Hawaii: Going On A Molokai Hot Bread Run
There's only one way to beat that Mai Tai hangover
There's not much to do on the Hawaiian island of Molokai after dark. Sure, it's perfectly suited for daytime outdoor activities like birding and hiking and paddle sports. But when the sun goes down your options are pretty limited. And, really, it doesn't bother too many people.
With a population of roughly 7,000, and a distinctly laidback culture, there's not exactly a huge market for a thriving nightlife anyway. Only two establishments on the island even have liquor licenses, so the choice of where to go is not too difficult. You're either going to start out at Paddler's Inn or the Hotel Molokai. But no matter which bar you belly up to, there's a good chance you're going to end your night at the back of Kanemitsu's Bakery for the infamous Molokai Hot Bread Run.
Legend has it that Kanemitsu's used to be a bar itself, and to solve the problem of drunk patrons hanging around all night they started serving hot bread to soak up all the mai tais. The bar eventually gave way to the bakery, but the hot bread continues. Starting at 8 p.m. every night except Monday, islanders and visitors alike line up to place their orders for hot loaves of fresh bread slathered in butter or jelly or any combination of the five toppings that Kanemitsu's offers. It's the island equivalent of LA's post-club sidewalk danger dogs or the 3 a.m. stop at the diner that ends the night for bridge-and-tunnel Jersey kids.
To enjoy ultimate Molokai after-hours experience, start your night out with a Hula Punch at the Hotel Molokai. Listen to the live music, stare into the Pacific, and rest your weary thighs from the long mule ride you just took down to Kalaupapa. When that first Hula Punch turns into your sixth, you're finally ready for the bread. Get a ride into town (or stumble there — it's less than two miles) and look for the sign that says Molokai Hot Bread. Follow the sign around back through a dark alley, head under the hanging Christmas lights, and keep going past the huge mural of hibiscus (Hawaii's state flower).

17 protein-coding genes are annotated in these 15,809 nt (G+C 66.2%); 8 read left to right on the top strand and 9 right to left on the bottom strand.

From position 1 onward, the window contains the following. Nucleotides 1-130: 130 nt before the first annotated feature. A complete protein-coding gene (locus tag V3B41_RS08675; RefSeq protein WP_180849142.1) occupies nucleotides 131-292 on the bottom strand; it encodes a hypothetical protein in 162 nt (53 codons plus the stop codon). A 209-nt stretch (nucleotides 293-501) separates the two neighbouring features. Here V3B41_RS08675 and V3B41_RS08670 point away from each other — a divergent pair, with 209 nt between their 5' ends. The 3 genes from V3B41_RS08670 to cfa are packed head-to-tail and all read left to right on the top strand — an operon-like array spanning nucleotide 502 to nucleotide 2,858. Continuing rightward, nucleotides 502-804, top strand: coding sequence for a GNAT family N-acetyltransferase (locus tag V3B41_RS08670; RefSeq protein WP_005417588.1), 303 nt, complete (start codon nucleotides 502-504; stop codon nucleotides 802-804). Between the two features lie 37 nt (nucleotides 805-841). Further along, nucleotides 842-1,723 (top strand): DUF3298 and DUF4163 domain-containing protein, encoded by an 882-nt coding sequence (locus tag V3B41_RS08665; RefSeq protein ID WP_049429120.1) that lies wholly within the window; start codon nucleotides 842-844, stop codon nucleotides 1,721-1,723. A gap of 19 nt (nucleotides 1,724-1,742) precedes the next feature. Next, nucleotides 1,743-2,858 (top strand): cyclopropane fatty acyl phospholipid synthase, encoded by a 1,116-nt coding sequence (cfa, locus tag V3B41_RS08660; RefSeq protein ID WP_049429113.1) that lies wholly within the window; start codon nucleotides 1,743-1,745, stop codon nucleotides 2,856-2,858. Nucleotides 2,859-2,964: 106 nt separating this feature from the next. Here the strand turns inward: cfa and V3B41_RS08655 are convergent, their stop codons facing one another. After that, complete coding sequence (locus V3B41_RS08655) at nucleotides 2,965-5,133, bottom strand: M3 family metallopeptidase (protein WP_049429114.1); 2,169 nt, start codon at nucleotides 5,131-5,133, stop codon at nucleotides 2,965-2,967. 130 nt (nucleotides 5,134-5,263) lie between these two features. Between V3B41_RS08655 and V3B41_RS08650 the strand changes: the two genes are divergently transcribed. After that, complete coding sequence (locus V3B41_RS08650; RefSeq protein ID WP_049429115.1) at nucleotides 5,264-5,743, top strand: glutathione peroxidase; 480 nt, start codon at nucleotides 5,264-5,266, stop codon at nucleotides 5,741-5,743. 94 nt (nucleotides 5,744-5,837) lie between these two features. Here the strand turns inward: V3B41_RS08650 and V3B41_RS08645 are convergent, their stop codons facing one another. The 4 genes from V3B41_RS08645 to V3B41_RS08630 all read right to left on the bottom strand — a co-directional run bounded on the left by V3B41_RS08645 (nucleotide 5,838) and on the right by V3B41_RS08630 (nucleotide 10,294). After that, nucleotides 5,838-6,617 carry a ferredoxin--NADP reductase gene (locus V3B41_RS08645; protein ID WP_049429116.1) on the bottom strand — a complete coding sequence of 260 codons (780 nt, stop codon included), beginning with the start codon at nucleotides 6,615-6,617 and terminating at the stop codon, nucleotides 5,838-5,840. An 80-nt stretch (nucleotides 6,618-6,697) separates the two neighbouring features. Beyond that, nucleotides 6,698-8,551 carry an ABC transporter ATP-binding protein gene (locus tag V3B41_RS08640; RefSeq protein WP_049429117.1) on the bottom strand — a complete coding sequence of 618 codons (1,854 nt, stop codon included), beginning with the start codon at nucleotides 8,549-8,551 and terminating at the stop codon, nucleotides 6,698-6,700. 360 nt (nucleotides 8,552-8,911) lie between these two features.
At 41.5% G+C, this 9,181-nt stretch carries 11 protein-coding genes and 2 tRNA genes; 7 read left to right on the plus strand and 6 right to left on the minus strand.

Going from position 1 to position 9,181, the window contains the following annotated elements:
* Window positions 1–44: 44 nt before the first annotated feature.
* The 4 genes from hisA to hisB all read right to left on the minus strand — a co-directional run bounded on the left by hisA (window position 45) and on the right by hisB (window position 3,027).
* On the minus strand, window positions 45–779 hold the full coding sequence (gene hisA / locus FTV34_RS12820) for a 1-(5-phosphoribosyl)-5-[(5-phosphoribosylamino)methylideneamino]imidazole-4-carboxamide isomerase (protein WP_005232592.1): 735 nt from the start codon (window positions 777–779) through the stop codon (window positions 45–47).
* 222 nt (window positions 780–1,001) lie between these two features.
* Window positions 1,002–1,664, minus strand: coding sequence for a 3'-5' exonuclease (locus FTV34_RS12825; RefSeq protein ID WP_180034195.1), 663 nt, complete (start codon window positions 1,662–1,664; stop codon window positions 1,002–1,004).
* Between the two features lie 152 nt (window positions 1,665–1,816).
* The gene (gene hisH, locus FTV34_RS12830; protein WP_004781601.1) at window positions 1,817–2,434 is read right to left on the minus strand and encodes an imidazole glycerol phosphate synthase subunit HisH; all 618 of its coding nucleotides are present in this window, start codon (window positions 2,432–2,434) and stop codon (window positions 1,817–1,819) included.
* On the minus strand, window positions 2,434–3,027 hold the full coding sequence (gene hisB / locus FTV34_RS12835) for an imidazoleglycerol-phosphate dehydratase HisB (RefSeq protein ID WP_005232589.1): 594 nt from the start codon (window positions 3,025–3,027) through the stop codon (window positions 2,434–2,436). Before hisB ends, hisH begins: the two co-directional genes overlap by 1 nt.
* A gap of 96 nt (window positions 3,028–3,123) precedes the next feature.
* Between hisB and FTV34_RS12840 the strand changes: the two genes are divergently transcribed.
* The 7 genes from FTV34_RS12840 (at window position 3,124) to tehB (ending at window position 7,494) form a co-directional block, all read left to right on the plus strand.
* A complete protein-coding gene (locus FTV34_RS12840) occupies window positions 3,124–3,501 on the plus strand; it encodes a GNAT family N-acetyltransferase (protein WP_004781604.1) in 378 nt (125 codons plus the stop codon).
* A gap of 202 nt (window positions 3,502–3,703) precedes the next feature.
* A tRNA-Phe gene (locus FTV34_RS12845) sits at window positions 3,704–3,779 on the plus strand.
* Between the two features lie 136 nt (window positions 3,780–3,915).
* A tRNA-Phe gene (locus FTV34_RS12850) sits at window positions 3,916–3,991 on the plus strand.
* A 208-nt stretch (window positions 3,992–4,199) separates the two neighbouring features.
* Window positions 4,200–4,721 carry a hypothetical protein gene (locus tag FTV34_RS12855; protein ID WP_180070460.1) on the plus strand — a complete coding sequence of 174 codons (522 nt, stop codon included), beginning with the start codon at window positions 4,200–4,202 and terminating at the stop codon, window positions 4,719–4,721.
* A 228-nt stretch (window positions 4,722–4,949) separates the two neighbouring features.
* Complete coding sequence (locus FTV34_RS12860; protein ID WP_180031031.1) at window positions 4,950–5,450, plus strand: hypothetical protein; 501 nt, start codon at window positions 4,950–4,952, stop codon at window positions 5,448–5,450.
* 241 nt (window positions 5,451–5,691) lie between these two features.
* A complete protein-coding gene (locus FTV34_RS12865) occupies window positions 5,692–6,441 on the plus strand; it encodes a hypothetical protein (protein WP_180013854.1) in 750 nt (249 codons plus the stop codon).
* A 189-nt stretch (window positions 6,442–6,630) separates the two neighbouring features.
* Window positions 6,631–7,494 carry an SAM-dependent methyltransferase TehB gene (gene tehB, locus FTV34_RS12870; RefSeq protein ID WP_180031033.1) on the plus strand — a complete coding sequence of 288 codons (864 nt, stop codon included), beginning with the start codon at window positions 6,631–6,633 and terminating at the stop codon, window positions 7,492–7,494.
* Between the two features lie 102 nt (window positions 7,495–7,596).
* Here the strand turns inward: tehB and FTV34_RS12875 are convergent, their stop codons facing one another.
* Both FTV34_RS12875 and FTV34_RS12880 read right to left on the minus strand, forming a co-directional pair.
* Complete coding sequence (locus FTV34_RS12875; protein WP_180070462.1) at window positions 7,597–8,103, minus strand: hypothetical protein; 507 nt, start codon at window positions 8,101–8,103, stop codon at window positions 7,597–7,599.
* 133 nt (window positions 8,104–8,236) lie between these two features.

That's where you'll find a hand-written menu next to an open window with a man inside wearing a backwards hat and sleeveless t-shirt. Customize your hot bread order to whatever sounds good to your drunken self at the moment and hand over your cash. In a few minutes, the bread man will pass you a plain plastic bag with your bounty inside. The whole experience is low-key and fluid, just like Molokai.
The bread itself looks like an oversized dinner roll that's been sliced open and filled with enough sugary sweet mess to keep a first-grader up for weeks. If you go with cinnamon and butter, the whole thing starts to resemble a family-sized Cinnabon. Pick strawberry and the cavity-inducing "creme-cheese" frosting, and you have yourself a mammoth facsimile of a glazed strawberry doughnut.
The filling is up to you, though, so take your pick of strawberry or blueberry jelly, butter, cinnamon, or the aforementioned creme-cheese (there's no explanation of why they spell it that way) and mix and match however you see fit. You get two toppings for $6.75, or throw in an extra dollar to get all five. No matter what you choose, you're now armed with a sweet carb bomb to fight the inevitable hangover in the morning. Just remember to wash your hands before you pass out — you're a Molokai Night Warrior now and warriors don't get jelly on their sheets.
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